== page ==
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Relationship between transesophageal echocardiography-derived pulmonary artery systolic pressure measurements and early morbidity in patients undergoing coronary artery bypass grafting


1 Department of Anesthesiology and Critical Care, JIPMER, Puducherry, India
2 Department of Cardiothoracic and Vascular Surgery, JIPMER, Puducherry, India

Correspondence Address:
Satyen Parida
Qr. No. D (II) 18, JIPMER Campus, Dhanvantari Nagar, Puducherry - 605 006
India
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Source of Support: None, Conflict of Interest: None


DOI: 10.4103/aca.ACA_161_19

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Year : 2020  |  Volume : 23  |  Issue : 4  |  Page : 453-459

 

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Context: We studied the relationship between intraoperative transesophageal echocardiography-derived (TEE-derived) pulmonary artery systolic pressure (PASP) measurements with early morbidity in on-pump coronary artery bypass grafting (CABG) surgery. Aims: The objective of the study was to assess whether TEE-derived elevated PASP is independently predictive of significant morbidity. Settings and Design: Prospective observational study in a university hospital. Materials and Methods: Around 54 patients who underwent CABG under cardiopulmonary bypass (CPB) were divided into two groups; with PASP ≥35 mmHg and PASP <35 mmHg, assessed by intraoperative TEE. Outcomes studied were poor coronary revascularization, postoperative arrhythmias, myocardial infarction, respiratory failure, intra-aortic balloon pump use, pacemaker dependence, significant inotrope use, prolonged intensive care unit stay, and the total length of stay in the hospital. Mortality analysis was not a part of this study since expected sample sizes were low. Results: Patients with PASP ≥35 mmHg had a higher risk of respiratory failure, increased inotrope use and prolonged hospital stay, although multivariate analysis failed to demonstrate an independent association of PASP with these outcomes. Diabetes mellitus (DM), peripheral vascular disease, low cardiac output and elevated mitral annular E/e' ratio were significantly associated with higher pulmonary arterial pressures. Multivariate analysis showed that PASP was independently associated with higher mitral annular E/e' ratio. Conclusions: Our study, therefore, suggests that higher PASP may predict higher left ventricular filling pressures, and although elevated PASP ≥35 mmHg may be associated with DM; peripheral vascular disease, lower intraoperative cardiac output, postoperative respiratory failure, higher inotrope use, and delayed hospital discharge, it is not an independent predictor of any of these variables.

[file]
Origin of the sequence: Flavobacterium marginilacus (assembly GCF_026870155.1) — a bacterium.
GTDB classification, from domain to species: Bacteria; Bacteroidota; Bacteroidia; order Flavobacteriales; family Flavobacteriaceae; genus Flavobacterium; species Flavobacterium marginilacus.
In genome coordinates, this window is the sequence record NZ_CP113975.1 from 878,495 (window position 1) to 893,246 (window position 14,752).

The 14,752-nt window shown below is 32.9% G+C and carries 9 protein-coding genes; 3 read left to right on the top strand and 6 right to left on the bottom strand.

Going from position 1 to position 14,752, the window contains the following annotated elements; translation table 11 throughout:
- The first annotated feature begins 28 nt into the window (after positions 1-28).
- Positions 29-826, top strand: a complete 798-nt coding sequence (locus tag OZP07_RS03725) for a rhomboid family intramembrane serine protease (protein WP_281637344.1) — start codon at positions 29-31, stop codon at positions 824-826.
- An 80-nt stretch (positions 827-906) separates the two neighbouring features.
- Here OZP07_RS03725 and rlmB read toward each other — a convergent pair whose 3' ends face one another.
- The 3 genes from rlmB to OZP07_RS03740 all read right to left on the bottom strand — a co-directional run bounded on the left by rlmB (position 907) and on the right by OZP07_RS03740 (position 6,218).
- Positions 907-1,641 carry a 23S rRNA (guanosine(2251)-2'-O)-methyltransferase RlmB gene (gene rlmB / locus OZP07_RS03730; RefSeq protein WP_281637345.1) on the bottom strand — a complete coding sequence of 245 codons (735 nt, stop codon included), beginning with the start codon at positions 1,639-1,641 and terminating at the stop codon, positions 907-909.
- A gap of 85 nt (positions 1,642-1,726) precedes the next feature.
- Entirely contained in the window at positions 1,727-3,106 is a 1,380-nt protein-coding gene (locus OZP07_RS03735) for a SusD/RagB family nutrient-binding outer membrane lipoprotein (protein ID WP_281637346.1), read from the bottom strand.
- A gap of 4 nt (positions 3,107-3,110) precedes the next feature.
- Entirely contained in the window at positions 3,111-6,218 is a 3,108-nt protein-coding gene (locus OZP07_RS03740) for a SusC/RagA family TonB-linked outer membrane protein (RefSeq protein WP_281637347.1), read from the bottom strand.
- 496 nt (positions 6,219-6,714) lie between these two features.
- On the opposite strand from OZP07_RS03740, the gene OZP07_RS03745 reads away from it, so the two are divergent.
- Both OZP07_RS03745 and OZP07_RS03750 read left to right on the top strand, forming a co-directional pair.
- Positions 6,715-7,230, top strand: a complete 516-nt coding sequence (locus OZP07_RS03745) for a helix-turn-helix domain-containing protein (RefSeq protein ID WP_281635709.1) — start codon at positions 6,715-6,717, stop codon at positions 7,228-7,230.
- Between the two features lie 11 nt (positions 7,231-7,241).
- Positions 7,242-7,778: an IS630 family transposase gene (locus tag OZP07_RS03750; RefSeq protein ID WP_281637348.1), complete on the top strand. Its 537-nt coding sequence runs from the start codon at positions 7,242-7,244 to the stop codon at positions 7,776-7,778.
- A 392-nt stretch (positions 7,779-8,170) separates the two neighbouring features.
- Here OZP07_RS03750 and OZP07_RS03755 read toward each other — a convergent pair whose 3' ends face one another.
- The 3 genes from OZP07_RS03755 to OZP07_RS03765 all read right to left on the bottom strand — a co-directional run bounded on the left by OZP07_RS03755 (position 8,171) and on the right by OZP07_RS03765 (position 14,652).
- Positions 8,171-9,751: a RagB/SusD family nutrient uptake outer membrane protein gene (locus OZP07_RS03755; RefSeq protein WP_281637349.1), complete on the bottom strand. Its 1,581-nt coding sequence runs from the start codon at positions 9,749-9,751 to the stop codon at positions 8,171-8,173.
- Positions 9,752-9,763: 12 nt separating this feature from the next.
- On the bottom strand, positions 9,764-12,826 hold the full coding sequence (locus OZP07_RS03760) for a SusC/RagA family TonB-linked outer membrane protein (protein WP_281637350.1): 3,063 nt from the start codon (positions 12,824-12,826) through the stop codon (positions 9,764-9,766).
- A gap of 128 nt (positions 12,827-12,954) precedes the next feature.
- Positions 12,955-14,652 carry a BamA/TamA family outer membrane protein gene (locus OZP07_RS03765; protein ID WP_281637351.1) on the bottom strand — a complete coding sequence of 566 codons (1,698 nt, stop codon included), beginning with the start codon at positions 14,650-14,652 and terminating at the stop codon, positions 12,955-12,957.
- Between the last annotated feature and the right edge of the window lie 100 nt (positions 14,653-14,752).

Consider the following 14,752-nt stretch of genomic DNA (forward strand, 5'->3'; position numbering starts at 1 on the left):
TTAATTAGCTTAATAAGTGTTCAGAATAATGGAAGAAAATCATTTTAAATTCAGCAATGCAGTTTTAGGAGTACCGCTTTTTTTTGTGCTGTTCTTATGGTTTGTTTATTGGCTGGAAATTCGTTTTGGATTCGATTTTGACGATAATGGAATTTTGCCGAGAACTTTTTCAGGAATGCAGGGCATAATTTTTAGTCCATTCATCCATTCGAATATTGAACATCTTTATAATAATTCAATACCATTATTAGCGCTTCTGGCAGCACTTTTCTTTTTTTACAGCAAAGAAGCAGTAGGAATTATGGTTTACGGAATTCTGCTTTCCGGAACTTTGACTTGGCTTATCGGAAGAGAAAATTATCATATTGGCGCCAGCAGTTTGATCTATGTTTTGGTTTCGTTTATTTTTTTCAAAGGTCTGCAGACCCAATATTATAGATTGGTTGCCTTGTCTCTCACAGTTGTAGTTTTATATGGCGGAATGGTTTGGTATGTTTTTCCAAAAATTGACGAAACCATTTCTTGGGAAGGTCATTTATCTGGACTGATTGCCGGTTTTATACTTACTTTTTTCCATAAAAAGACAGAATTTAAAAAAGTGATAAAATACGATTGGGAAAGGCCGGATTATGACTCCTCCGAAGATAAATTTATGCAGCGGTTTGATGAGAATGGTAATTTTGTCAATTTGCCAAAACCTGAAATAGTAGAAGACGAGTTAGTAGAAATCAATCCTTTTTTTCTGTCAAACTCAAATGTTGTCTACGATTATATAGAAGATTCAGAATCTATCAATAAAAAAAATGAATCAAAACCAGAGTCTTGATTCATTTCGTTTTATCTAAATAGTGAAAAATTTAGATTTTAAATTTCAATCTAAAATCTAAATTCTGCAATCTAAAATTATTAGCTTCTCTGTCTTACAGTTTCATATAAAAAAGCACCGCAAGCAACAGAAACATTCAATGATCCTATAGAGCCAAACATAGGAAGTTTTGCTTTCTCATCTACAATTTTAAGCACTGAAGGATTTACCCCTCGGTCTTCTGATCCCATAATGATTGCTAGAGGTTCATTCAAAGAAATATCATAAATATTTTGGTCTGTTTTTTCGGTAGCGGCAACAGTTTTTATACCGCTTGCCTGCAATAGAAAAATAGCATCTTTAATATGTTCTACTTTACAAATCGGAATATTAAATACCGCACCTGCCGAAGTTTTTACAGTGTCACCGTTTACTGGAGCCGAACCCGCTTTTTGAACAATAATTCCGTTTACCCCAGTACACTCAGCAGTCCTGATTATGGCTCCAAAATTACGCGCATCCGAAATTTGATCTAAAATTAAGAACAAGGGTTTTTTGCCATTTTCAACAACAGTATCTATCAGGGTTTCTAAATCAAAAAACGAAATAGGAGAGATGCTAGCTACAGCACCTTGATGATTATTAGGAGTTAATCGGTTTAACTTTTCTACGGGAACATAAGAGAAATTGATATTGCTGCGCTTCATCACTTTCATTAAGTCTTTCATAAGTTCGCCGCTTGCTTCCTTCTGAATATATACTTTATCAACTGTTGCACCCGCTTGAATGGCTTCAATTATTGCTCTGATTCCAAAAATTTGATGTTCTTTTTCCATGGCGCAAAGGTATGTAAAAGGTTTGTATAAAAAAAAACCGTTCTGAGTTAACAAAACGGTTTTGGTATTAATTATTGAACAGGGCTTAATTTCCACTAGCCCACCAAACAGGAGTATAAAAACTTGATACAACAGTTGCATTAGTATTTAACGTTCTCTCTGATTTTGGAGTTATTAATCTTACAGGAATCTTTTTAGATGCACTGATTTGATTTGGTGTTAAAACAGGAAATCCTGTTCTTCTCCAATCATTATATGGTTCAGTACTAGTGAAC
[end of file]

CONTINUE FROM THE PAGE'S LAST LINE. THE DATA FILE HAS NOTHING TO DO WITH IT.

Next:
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1 Department of Anesthesiology and Critical Care, JIPMER, Puducherry, India
2 Department of Cardiothoracic and Vascular Surgery, JIPMER, Puducherry, India

Correspondence Address:
Satyen Parida
Qr. No. D (II) 18, JIPMER Campus, Dhanvantari Nagar, Puducherry - 605 006
India
Login to access the Email id

Source of Support: None, Conflict of Interest: None


DOI: 10.4103/aca.ACA_161_19

Rights and Permissions

Context: We studied the relationship between intraoperative transesophageal echocardiography-derived (TEE-derived) pulmonary artery systolic pressure (PASP) measurements with early morbidity in on-pump coronary artery bypass grafting (CABG) surgery. Aims: The objective of the study was to assess whether TEE-derived elevated PASP is independently predictive of significant morbidity. Settings and Design: Prospective observational study in a university hospital. Materials and Methods: Around 54 patients who underwent CABG under cardiopulmonary bypass (CPB) were divided into two groups; with PASP ≥35 mmHg and PASP <35 mmHg, assessed by intraoperative TEE. Outcomes studied were poor coronary revascularization, postoperative arrhythmias, myocardial infarction, respiratory failure, intra-aortic balloon pump use, pacemaker dependence, significant inotrope use, prolonged intensive care unit stay, and the total length of stay in the hospital. Mortality analysis was not a part of this study since expected sample sizes were low. Results: Patients with PASP ≥35 mmHg had a higher risk of respiratory failure, increased inotrope use and prolonged hospital stay, although multivariate analysis failed to demonstrate an independent association of PASP with these outcomes. Diabetes mellitus (DM), peripheral vascular disease, low cardiac output and elevated mitral annular E/e' ratio were significantly associated with higher pulmonary arterial pressures. Multivariate analysis showed that PASP was independently associated with higher mitral annular E/e' ratio. Conclusions: Our study, therefore, suggests that higher PASP may predict higher left ventricular filling pressures, and although elevated PASP ≥35 mmHg may be associated with DM; peripheral vascular disease, lower intraoperative cardiac output, postoperative respiratory failure, higher inotrope use, and delayed hospital discharge, it is not an independent predictor of any of these variables.






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